Coronavirus and Influenza: What We Can Learn from a Past Pandemic

By: Hayden C. Cordova | Managing Editor

OPINION

Due to the global reach of the coronavirus pandemic, a number of medical concepts have entrenched themselves into the common vernacular and people’s lifestyles, such as social distancing, flattening the curve, and wearing masks. However, with rising cases nationwide, calls for stricter medical guidelines have increased over recent weeks.

On July 15, in the wake of a nearly 50% increase in COVID-19 cases statewide over a two week period according to the U.S. News and World Report, Governor Kay Ivey announced a statewide ordinance for Alabama mandating that masks be worn in public spaces at all times.  With the ordinance remaining in place until July 31, many are left anxious and polarized as to what to expect from the future.  How long until the number of cases decreases under newly implemented guidelines?  Will stricter guidelines even prevent a second wave?  Will political divides on the issue only get worse?

Issues such as these are not completely new to the world.  Consider the Spanish Flu of 1918, one of the deadliest influenza pandemics of the 1900’s.  According to the CDC, nearly one-third of the world population carried the virus over its two-year length, with an estimated 50 million deaths.  Examining how the influenza pandemic was handled, the similarities between governmental procedures then and now are remarkably close.  Like the coronavirus, influenza is transmitted through airborne droplets from infected carriers coughing, and the CDC states that “control efforts worldwide were limited to non-pharmaceutical interventions such as isolation, quarantine, good personal hygiene, use of disinfectants, and limitations of public gatherings, which were applied unevenly.”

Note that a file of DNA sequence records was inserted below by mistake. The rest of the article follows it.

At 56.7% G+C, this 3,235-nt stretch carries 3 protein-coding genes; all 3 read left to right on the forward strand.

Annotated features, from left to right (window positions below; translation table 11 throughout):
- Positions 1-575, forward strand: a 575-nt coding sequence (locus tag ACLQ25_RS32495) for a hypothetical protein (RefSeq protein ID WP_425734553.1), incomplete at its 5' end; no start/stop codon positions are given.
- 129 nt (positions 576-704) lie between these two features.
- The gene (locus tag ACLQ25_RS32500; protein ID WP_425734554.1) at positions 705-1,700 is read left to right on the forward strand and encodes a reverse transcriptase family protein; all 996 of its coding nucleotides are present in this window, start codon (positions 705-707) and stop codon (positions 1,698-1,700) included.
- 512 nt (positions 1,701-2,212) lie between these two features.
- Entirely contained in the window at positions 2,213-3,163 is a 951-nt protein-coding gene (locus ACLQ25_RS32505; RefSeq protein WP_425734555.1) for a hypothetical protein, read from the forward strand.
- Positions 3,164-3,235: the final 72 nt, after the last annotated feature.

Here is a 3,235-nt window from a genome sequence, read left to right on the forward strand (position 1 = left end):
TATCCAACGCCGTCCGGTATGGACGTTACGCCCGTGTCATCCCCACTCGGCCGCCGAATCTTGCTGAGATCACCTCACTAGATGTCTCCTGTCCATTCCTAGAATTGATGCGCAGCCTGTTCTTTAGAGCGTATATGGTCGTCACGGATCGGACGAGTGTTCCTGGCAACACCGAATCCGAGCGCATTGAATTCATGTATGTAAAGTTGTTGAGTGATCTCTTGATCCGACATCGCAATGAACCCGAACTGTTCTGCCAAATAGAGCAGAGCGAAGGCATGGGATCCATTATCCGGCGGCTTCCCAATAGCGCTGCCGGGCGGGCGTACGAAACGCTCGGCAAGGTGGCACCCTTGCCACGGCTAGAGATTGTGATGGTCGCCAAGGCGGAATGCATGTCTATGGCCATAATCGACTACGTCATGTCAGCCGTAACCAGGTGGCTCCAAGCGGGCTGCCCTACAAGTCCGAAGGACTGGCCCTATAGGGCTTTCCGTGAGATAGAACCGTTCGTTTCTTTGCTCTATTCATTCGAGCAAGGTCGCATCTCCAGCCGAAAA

Alabama’s recent mask ordinance can easily be compared to the measures San Francisco took to stem the influenza cases in their city.  The Influenza Encyclopedia explains that after cases in San Francisco reached staggering numbers over the course of two days, the city enacted quarantine, closed public areas, and required wearing masks in public with a violation fine.  The wartime patriotism from WWI carried over into pandemic procedures, and “the wearing of a mask immediately became a symbol of wartime patriotism…calling into question the patriotism of those who refused.”  While San Francisco suffered immensely under the virus, it was widely considered one of the fastest acting cities to enact and maintain policies throughout the pandemic’s waves, which, most importantly, decreased the number of new cases in the span of a month.

What can be learned from a 102-year-old pandemic today?  First, enacting a city or statewide mask ordinance can significantly decrease the number of new cases in a pandemic.  Second, that adhering to those guidelines is equally important as enacting them. San Francisco experienced a period of declining new cases, but prematurely reopened and experienced a spike in new cases prior to the second wave. Third, that although the war conditions of the time brought a distinct patriotic mindset to the way people combat the virus, wearing masks today can still be viewed as a social duty for people to adhere to.  But ultimately, understanding the ways that America has handled the influenza pandemic of the past can give perspective on the choices being made today to combat coronavirus, and allow us to determine whether such choices are the right ones to make.

Photo courtesy of Wikipedia.